keywords = "Cancer, Chemotherapy, Distress, Psychosomatic effects, Symptom prevalence",
author = "Muthukkumaran Thiagarajan and {Caryn Mei Hsien}, Chan and Fuang, {Ho Gwo} and Beng, {Tan Seng} and Atiliyana, {M. A.} and Yahaya, {N. A.}",
year = "2016",
doi = "10.7314/APJCP.2016.17.1.171",
language = "English",
volume = "17",
pages = "171--176",
journal = "Asian Pacific Journal of Cancer Prevention",
issn = "1513-7368",
publisher = "Asian Pacific Organization for Cancer Prevention",
number = "1",

}

TY - JOUR

T1 - Symptom prevalence and related distress in cancer patients undergoing chemotherapy

AU - Thiagarajan, Muthukkumaran

AU - Caryn Mei Hsien, Chan

AU - Fuang, Ho Gwo

AU - Beng, Tan Seng

AU - Atiliyana, M. A.

AU - Yahaya, N. A.

PY - 2016

Y1 - 2016

N2 - Background: Much has been done to examine the psychological impact of cancer treatment, but it remains unclear to what extent anxiety and depression is related to symptom prevalence. The present study concerned the characteristics and frequency of distress as related to symptom prevalence in cancer patients undergoing chemotherapy in Malaysia. Materials and Methods: Participants were 303 consecutive adult cancer patients undergoing chemotherapy in an academic medical center. The short form Memorial Symptom Assessment Scale (MSAS-SF), which covers three domains of symptoms (global distress, physical-and psychological symptoms) was used to cross-sectionally measure symptom frequency and associated distress via self-reporting. One-way ANOVA and t-tests were used to test mean differences among MSAS-SF subscale scores. Results: Complete data were available for 303 patients. The mean number of symptoms was 14.5. The five most prevalent were fatigue, dry mouth, hair loss, drowsiness and lack of appetite. Overall, symptom burden and frequency were higher than in other published MSAS-SF studies. Higher symptom frequency was also found to be significantly related to greater distress in cancer patients undergoing chemotherapy. Conclusions: Patients undergoing chemotherapy suffer from multiple physical and psychological symptoms. Better symptom control or palliative care is needed. Greater frequency of reported symptoms may also indicate a subconscious bid by patients for care and reassurance-thus tailored intervention to manage distress should be offered.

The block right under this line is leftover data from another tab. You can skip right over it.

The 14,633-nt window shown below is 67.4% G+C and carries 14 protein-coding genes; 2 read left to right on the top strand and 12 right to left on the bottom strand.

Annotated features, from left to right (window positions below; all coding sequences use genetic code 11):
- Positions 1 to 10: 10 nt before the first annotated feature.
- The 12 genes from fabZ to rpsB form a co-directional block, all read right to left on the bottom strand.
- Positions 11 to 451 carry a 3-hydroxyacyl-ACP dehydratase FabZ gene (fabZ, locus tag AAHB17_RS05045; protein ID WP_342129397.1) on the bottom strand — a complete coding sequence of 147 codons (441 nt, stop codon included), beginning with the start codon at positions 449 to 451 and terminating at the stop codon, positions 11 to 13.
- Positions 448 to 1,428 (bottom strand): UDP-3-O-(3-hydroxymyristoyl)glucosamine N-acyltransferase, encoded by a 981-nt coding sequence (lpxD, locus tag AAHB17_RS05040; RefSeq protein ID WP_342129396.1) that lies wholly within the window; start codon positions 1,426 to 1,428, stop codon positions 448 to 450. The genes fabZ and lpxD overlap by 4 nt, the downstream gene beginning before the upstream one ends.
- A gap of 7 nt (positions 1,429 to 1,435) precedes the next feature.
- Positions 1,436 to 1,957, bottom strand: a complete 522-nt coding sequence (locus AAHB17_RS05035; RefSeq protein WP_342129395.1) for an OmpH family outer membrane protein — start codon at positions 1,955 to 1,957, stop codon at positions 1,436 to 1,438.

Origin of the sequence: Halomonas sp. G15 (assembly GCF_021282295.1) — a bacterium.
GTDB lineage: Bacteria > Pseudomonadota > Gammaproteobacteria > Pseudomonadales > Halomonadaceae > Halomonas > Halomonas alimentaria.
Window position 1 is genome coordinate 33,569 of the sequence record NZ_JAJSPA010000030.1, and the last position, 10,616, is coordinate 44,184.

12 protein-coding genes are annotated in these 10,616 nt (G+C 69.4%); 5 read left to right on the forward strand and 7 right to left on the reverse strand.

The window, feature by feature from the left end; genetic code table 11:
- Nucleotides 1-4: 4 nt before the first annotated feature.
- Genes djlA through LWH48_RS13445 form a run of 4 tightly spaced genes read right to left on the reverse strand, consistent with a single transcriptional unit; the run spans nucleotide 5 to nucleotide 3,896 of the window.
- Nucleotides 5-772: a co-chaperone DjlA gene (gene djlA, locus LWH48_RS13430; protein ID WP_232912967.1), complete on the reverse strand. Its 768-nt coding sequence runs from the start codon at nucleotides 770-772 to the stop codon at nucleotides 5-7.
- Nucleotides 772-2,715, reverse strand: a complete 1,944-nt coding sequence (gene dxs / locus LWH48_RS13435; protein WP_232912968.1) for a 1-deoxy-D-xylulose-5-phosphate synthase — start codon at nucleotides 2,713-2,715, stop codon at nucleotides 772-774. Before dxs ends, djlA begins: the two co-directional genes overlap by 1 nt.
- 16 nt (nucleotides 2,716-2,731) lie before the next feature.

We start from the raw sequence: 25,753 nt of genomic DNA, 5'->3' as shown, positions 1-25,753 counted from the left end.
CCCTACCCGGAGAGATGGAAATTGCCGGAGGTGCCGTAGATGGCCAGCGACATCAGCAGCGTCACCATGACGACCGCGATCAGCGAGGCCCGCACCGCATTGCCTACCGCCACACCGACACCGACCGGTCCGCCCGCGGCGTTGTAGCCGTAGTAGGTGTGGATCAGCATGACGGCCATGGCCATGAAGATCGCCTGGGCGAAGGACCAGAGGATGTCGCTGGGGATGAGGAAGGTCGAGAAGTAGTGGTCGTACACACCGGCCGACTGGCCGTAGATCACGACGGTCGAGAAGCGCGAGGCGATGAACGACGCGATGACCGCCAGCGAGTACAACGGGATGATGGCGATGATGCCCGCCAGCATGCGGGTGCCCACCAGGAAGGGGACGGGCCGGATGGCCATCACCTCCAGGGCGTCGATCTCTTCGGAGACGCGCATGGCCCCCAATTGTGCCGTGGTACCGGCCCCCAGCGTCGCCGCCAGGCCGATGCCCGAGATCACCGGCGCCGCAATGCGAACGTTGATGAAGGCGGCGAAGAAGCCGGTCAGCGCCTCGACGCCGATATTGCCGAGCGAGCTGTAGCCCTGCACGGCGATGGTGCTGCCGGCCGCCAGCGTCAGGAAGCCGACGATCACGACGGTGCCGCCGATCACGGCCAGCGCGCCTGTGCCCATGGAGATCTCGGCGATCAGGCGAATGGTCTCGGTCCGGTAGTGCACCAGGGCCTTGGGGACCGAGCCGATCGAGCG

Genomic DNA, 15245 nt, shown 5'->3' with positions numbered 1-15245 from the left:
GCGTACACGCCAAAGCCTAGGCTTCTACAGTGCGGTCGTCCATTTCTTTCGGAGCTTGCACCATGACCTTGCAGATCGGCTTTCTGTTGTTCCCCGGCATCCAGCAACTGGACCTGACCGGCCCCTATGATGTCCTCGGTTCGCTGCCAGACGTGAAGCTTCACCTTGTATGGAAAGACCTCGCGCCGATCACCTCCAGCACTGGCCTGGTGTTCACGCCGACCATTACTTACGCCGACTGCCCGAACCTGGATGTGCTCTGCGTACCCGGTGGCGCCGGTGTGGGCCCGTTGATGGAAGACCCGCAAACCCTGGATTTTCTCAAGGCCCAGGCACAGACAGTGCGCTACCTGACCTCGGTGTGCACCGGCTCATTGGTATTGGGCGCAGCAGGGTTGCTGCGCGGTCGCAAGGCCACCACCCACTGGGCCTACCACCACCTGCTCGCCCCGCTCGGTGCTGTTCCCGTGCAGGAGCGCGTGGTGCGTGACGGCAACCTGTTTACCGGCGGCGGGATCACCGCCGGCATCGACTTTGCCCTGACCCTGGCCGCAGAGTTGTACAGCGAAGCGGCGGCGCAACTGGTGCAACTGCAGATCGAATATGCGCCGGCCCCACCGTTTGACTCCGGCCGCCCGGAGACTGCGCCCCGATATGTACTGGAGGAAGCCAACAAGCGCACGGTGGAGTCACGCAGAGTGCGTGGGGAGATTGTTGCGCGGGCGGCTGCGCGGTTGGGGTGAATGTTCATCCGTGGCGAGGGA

AB - Background: Much has been done to examine the psychological impact of cancer treatment, but it remains unclear to what extent anxiety and depression is related to symptom prevalence. The present study concerned the characteristics and frequency of distress as related to symptom prevalence in cancer patients undergoing chemotherapy in Malaysia. Materials and Methods: Participants were 303 consecutive adult cancer patients undergoing chemotherapy in an academic medical center. The short form Memorial Symptom Assessment Scale (MSAS-SF), which covers three domains of symptoms (global distress, physical-and psychological symptoms) was used to cross-sectionally measure symptom frequency and associated distress via self-reporting. One-way ANOVA and t-tests were used to test mean differences among MSAS-SF subscale scores. Results: Complete data were available for 303 patients. The mean number of symptoms was 14.5. The five most prevalent were fatigue, dry mouth, hair loss, drowsiness and lack of appetite. Overall, symptom burden and frequency were higher than in other published MSAS-SF studies. Higher symptom frequency was also found to be significantly related to greater distress in cancer patients undergoing chemotherapy. Conclusions: Patients undergoing chemotherapy suffer from multiple physical and psychological symptoms. Better symptom control or palliative care is needed. Greater frequency of reported symptoms may also indicate a subconscious bid by patients for care and reassurance-thus tailored intervention to manage distress should be offered.

KW - Cancer

KW - Chemotherapy

KW - Distress

KW - Psychosomatic effects

KW - Symptom prevalence

UR - http://www.scopus.com/inward/record.url?scp=84957959197&partnerID=8YFLogxK

UR - http://www.scopus.com/inward/citedby.url?scp=84957959197&partnerID=8YFLogxK

U2 - 10.7314/APJCP.2016.17.1.171

DO - 10.7314/APJCP.2016.17.1.171

M3 - Article

C2 - 26838205

AN - SCOPUS:84957959197

VL - 17

SP - 171

EP - 176

JO - Asian Pacific Journal of Cancer Prevention

JF - Asian Pacific Journal of Cancer Prevention

SN - 1513-7368

IS - 1

ER -